I'm a mum of one living with MS. I’m supporting the Stop MS Appeal to make sure no-one else has to worry about their MS getting worse.
I couldn’t feel the floor under my feet
I was diagnosed with MS on 3 March 2018. I can actually remember the day quite well. I had very bad pins and needles. When I was sitting down, it felt like I had been sitting on a hard, cold floor for a long time. I couldn’t feel the floor under my feet and my knees were weak.
Just months later and into my next relapse, I had trouble walking. I felt pretty devastated, but relieved that that there was a course of treatment that could potentially slow my MS progression.
Stopping MS would change lives
That’s why I‘m supporting the Stop MS Appeal. It would be great if we could have a future where nobody needs to worry about their MS getting worse. It would mean the world to me. If scientists could manage this, it would change so many people’s lives.
You need to understand my MS
Before I was diagnosed with MS I knew nothing about it at all. But it’s more common than people think. There’s more than 100,000 people living with it in the UK and people need to be more aware of the different types and how it affects you.
After my first relapse and struggling to walk, I remember feeling self conscious when people would stare at me in public and wonder why I was walking funny.
It had never before crossed my mind how I would feel in this situation.
My fatigue doesn’t mean I’m a ‘bit tired’
The worst symptom for me is fatigue. When you say to people the word fatigue, they just think you’re a bit tired. My fatigue is painful. It hurts to lift my arms and legs. I get muscle spasms and nerve pain across my body and I don’t know when or where it is going to happen.
My MS doesn’t stop me doing the things I love
It’s taken me quite a while to work out how to manage my MS and I have finally come to the conclusion that vigorous exercise is a very beneficial thing for me as well as five to six strong coffees per day!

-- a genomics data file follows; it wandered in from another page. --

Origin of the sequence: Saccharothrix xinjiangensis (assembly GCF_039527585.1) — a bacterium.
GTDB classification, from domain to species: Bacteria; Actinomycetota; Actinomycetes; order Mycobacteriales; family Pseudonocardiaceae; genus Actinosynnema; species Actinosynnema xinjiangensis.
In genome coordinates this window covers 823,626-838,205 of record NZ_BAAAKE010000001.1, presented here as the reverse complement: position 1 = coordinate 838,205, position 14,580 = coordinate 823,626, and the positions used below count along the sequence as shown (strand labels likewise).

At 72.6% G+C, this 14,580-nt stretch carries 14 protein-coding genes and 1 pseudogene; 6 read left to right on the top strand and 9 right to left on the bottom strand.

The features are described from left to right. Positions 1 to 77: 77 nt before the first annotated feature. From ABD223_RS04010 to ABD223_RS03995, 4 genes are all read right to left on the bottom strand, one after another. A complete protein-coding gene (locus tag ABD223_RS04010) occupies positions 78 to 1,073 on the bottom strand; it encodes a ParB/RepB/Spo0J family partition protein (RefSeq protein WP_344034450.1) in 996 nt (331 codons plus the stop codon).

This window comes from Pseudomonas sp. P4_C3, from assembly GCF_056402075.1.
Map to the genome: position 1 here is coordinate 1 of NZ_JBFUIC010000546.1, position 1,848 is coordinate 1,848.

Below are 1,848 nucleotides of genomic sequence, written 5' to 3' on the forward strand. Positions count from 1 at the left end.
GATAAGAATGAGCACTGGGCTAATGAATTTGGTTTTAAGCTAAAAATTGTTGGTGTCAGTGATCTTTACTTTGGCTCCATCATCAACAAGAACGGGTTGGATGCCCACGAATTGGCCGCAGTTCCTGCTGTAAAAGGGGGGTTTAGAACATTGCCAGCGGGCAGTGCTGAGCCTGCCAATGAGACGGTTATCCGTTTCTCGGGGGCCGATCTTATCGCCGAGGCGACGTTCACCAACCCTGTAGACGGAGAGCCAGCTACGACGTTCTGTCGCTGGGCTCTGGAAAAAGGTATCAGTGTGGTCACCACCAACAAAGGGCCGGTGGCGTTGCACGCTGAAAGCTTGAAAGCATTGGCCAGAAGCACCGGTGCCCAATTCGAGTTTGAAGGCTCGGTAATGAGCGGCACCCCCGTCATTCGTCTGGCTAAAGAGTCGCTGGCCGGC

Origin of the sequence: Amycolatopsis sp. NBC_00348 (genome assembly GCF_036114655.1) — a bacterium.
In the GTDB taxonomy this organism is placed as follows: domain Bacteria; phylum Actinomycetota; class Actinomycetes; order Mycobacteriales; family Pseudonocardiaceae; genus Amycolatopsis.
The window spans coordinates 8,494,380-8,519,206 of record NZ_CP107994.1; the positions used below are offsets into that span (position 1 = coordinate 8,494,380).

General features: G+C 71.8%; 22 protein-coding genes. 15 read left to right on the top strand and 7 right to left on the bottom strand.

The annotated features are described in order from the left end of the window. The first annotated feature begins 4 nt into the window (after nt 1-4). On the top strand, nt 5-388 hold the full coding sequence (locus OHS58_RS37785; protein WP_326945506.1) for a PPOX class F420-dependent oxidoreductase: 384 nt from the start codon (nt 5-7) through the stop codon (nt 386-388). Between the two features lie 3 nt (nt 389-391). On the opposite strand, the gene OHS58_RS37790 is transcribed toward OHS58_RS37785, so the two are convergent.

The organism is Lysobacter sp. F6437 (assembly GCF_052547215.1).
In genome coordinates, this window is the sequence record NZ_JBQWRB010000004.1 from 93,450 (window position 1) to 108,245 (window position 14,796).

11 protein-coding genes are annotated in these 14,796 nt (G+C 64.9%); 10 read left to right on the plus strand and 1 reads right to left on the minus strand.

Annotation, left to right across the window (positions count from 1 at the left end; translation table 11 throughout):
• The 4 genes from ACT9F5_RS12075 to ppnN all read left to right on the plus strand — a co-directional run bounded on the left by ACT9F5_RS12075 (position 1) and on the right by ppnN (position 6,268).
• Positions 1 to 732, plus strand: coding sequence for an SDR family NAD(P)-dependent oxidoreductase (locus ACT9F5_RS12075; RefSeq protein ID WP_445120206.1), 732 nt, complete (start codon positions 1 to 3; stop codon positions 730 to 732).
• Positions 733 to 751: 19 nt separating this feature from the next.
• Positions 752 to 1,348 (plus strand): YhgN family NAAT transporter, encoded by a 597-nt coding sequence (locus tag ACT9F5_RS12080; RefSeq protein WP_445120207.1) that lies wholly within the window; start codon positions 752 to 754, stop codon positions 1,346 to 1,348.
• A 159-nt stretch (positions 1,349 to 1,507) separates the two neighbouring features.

There’s a lot of will power and discipline involved in pushing yourself to do it. You do feel better in the end but I understand all too well that it’s difficult to tell someone with MS to exercise, because some days you just physically can’t.
I‘m a professional musician, I play the harp and the piano and I teach five days a week. I love anything to do with arts and crafts - basically anything creative.
I will tell my daughter I have MS
I don’t want my daughter to see me unwell. When she does, I just want to disappear off upstairs so she doesn’t witness the worst parts of my fatigue or pain. This is probably the worst part for me.
I don’t mind my husband seeing me like this, but she knows something’s not right, and knows when I’m not well. The level of empathy she has at such a young age is astounding, cuddling into me and offering to care for me when I’m feeling at my worst.
I think I will tell my daughter I have MS within the next year. I’ll probably tell her it’s something I have to live with and exactly what’s going on inside my body.
Why I won’t stop thinking about tomorrow
Imagine if a young woman in her 20s with a family is diagnosed with MS, like me. She goes to her neurologist fearing the worst but he says ‘you have MS, but it’s ok, we have a drug to stop it’, then I’ve done my job taking part in this campaign.
Will you join Team Stop MS?
We’re the closest we’ve ever been to treatments for everyone. We can see a future where no-one needs to worry about their MS getting worse. To get us there we’ve launched our biggest fundraising appeal yet and we need your help.